Essays on developing country vulnerability to external shocks in light of the Great Recession

Date: 11 September 2015

Venue: University of Antwerp - Stadscampus - Promotiezaal Grauwzusters - Lange Sint-Annastraat 7 - 2000 Antwerp

Time: 5:00 PM

PhD candidate: Dennis Essers

Principal investigator: Prof Danny Cassimon

Short description: PhD defence Dennis Essers - Faculty of Applied Economics


This dissertation takes the 2008-2009 global financial and economic crisis as a vantage point to investigate developing country vulnerability to external shocks. It is loosely organised around three research questions:

  • one, how was the global crisis transmitted to developing countries and what does this tell us about vulnerability-reducing strategies?;
  • two, what explains cross-country heterogeneity in growth during the crisis?;
  • three, how did the crisis manifest itself beyond the macroeconomic level?

First, we document how the global crisis hit developing countries as external shocks, mainly to trade and private capital flows. We argue vulnerability to shocks is a combination of shock probability and severity, exposure, and resilience, and can be dealt with by coping, prevention, self-insurance and/or market insurance/hedging. Countries’ and international financial institutions’ experiences with the above strategies suggest much room for improvement, especially with respect to low-income countries.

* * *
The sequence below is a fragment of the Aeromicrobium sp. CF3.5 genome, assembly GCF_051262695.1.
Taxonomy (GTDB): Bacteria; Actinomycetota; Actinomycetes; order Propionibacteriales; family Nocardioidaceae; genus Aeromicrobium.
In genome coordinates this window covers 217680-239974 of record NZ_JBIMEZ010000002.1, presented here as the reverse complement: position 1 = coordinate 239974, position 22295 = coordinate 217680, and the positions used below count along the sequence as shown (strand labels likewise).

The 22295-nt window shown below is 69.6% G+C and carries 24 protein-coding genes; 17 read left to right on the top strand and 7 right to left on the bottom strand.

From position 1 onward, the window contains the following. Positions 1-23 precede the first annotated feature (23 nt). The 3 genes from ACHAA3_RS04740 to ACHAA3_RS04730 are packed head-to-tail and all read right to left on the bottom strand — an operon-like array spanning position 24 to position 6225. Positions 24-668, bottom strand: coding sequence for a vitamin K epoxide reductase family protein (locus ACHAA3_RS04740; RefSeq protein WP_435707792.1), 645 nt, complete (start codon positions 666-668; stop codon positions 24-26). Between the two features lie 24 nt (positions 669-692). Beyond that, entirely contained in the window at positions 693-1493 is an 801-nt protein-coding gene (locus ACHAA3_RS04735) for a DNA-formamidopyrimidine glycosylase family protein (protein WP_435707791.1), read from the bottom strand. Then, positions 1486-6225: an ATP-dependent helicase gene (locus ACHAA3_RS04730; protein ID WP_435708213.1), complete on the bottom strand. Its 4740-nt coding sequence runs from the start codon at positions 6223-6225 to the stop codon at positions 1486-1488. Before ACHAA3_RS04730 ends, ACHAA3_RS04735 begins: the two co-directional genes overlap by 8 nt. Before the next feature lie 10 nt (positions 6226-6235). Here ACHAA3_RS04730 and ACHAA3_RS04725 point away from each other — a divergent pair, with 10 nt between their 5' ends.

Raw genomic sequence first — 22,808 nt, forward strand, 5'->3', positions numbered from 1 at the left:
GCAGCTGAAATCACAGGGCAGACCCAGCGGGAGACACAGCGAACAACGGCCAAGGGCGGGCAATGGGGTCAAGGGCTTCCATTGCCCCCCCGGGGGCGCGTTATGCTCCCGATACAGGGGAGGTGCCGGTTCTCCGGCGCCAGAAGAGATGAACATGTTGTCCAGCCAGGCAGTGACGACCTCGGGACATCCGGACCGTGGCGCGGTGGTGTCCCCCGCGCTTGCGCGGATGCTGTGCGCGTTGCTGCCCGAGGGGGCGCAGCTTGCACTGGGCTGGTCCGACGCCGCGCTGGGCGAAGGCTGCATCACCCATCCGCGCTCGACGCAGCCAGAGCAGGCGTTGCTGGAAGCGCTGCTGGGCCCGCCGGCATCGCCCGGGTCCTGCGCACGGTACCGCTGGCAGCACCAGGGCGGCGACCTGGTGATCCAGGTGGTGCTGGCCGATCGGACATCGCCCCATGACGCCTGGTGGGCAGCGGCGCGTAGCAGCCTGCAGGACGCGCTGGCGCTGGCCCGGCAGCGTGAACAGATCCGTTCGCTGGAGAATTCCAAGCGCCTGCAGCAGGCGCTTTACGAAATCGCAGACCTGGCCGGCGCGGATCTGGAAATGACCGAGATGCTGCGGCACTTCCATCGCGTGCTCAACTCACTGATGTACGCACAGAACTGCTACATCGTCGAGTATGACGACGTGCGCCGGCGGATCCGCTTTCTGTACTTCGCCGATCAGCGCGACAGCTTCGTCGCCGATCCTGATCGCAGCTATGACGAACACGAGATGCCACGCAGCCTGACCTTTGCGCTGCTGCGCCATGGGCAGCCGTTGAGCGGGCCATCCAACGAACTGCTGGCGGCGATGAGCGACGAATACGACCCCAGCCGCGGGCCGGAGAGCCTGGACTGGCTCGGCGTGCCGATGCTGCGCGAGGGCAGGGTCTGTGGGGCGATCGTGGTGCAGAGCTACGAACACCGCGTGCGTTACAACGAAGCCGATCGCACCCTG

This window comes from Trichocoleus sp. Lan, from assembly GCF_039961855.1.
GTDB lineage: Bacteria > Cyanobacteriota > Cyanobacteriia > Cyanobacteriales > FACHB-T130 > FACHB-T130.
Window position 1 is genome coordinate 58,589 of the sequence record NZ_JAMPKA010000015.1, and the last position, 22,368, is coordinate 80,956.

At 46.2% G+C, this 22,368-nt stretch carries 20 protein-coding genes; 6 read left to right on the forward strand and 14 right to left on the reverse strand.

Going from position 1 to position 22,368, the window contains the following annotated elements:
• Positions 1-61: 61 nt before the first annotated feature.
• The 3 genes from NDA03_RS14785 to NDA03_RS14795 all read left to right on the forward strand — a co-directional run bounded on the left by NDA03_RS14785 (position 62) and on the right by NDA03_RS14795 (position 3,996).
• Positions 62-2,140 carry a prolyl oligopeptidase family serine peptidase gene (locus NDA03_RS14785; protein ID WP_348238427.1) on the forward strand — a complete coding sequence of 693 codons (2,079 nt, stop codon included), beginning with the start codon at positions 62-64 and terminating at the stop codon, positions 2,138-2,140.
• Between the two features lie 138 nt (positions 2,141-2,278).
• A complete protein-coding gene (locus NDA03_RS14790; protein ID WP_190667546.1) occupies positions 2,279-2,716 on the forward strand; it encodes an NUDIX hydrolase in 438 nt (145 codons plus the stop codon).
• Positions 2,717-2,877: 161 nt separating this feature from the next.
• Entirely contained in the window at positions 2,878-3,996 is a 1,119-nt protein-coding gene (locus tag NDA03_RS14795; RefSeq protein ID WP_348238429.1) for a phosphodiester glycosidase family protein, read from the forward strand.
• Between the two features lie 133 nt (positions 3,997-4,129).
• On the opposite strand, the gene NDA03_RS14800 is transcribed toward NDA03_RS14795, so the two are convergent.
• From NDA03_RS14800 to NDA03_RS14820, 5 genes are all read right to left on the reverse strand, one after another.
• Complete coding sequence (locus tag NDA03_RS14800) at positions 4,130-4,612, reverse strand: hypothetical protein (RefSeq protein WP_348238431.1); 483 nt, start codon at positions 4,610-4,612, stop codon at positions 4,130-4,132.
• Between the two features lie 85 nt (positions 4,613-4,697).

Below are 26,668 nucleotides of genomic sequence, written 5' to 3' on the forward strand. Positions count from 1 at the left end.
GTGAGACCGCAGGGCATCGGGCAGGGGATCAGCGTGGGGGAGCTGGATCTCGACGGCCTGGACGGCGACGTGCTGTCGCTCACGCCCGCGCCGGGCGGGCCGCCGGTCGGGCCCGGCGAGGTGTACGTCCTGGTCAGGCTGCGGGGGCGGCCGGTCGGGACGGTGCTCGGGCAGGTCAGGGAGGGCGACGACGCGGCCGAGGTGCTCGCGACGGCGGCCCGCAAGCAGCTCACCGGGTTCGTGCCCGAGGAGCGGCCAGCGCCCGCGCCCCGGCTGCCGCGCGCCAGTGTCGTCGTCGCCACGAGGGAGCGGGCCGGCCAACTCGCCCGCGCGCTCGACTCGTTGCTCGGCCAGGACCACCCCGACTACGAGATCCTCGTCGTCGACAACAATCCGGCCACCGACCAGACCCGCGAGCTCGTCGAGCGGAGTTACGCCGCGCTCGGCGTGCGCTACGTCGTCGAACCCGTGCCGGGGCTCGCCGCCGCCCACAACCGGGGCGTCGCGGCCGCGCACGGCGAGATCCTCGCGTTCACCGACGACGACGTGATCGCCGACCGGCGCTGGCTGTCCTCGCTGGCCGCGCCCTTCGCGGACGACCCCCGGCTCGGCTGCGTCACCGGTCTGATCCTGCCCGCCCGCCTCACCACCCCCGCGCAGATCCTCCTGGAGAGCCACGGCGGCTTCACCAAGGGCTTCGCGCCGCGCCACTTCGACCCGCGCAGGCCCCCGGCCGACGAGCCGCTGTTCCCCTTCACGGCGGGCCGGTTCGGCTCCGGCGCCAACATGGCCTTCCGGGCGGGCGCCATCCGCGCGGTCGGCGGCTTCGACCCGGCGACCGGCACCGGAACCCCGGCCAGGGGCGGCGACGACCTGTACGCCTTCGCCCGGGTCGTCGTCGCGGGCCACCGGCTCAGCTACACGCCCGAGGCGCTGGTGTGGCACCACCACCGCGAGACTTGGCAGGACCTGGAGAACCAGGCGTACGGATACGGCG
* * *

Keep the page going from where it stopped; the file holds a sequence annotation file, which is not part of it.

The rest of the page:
We zoom in on prevention by local currency government bond market development and find that in Sub-Saharan Africa the capitalisation of such markets relates negatively to fiscal balances and inflation and positively to common law heritage, institutional quality and democracy.

We also examine self-insurance through international reserves by calibrating a representative agent model of a low-income country subject to terms-of-trade shocks. We confirm that optimal reserves increase with shock probability, duration and severity and with the interest benefits (costs) of reserves (market borrowing). An extended model formalises the partial substitution between reserves and shock-contingent credit lines.

Second, we investigate the effect of democracy on developing country growth during the crisis. Simple OLS reveals a seemingly robust negative correlation between democracy and crisis growth. Once endogeneity is accounted for using instrumental variables, however, the results point to a positive effect.

Third, South African labour market mobility since the global crisis is studied. We uncover large gross flows between different labour market statuses underlying the net increase in unemployment rates over 2008-2012, and show the latter is due more to reduced inflows into employment than to increased outflows. Higher (matric or post-matric) education significantly increased individuals’ chances of remaining in or finding jobs, although less so during the first post-crisis years. 

More information
For those interested in a hard copy of the dissertation please contact Dennis Essers directly at